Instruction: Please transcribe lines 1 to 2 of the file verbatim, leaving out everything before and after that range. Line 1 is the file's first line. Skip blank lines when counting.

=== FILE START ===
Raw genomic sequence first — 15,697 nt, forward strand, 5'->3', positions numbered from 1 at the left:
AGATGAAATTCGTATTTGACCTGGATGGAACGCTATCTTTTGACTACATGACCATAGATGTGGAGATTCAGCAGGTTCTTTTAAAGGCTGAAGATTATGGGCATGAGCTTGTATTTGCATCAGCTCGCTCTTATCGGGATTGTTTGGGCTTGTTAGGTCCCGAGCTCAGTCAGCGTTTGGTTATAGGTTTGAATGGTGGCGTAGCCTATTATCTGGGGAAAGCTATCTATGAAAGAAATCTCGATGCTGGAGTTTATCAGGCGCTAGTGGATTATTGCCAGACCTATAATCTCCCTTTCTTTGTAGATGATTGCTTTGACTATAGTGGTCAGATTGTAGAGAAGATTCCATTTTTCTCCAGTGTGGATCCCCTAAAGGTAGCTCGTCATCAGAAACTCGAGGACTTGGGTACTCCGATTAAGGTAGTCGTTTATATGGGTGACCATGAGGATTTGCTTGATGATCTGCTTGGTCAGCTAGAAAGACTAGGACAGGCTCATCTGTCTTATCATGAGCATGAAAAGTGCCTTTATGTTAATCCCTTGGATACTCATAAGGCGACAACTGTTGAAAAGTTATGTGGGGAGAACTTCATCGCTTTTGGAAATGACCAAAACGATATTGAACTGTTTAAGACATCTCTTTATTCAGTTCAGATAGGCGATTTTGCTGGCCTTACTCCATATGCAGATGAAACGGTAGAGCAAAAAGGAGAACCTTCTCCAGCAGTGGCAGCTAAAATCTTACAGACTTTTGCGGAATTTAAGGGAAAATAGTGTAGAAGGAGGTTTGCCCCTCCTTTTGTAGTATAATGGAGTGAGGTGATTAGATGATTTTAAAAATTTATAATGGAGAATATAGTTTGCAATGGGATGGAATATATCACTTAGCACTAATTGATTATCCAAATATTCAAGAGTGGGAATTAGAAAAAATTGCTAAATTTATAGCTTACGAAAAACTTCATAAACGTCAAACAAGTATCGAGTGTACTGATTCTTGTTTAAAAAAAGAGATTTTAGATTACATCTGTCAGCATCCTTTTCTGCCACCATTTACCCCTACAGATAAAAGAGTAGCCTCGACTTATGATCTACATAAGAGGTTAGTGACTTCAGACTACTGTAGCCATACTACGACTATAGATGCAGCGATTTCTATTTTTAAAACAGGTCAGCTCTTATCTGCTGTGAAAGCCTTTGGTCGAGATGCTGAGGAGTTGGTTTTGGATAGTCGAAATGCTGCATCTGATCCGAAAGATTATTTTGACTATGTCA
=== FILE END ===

Raw genomic sequence first — 15,697 nt, forward strand, 5'->3', positions numbered from 1 at the left:
AGATGAAATTCGTATTTGACCTGGATGGAACGCTATCTTTTGACTACATGACCATAGATGTGGAGATTCAGCAGGTTCTTTTAAAGGCTGAAGATTATGGGCATGAGCTTGTATTTGCATCAGCTCGCTCTTATCGGGATTGTTTGGGCTTGTTAGGTCCCGAGCTCAGTCAGCGTTTGGTTATAGGTTTGAATGGTGGCGTAGCCTATTATCTGGGGAAAGCTATCTATGAAAGAAATCTCGATGCTGGAGTTTATCAGGCGCTAGTGGATTATTGCCAGACCTATAATCTCCCTTTCTTTGTAGATGATTGCTTTGACTATAGTGGTCAGATTGTAGAGAAGATTCCATTTTTCTCCAGTGTGGATCCCCTAAAGGTAGCTCGTCATCAGAAACTCGAGGACTTGGGTACTCCGATTAAGGTAGTCGTTTATATGGGTGACCATGAGGATTTGCTTGATGATCTGCTTGGTCAGCTAGAAAGACTAGGACAGGCTCATCTGTCTTATCATGAGCATGAAAAGTGCCTTTATGTTAATCCCTTGGATACTCATAAGGCGACAACTGTTGAAAAGTTATGTGGGGAGAACTTCATCGCTTTTGGAAATGACCAAAACGATATTGAACTGTTTAAGACATCTCTTTATTCAGTTCAGATAGGCGATTTTGCTGGCCTTACTCCATATGCAGATGAAACGGTAGAGCAAAAAGGAGAACCTTCTCCAGCAGTGGCAGCTAAAATCTTACAGACTTTTGCGGAATTTAAGGGAAAATAGTGTAGAAGGAGGTTTGCCCCTCCTTTTGTAGTATAATGGAGTGAGGTGATTAGATGATTTTAAAAATTTATAATGGAGAATATAGTTTGCAATGGGATGGAATATATCACTTAGCACTAATTGATTATCCAAATATTCAAGAGTGGGAATTAGAAAAAATTGCTAAATTTATAGCTTACGAAAAACTTCATAAACGTCAAACAAGTATCGAGTGTACTGATTCTTGTTTAAAAAAAGAGATTTTAGATTACATCTGTCAGCATCCTTTTCTGCCACCATTTACCCCTACAGATAAAAGAGTAGCCTCGACTTATGATCTACATAAGAGGTTAGTGACTTCAGACTACTGTAGCCATACTACGACTATAGATGCAGCGATTTCTATTTTTAAAACAGGTCAGCTCTTATCTGCTGTGAAAGCCTTTGGTCGAGATGCTGAGGAGTTGGTTTTGGATAGTCGAAATGCTGCATCTGATCCGAAAGATTATTTTGACTATGTCA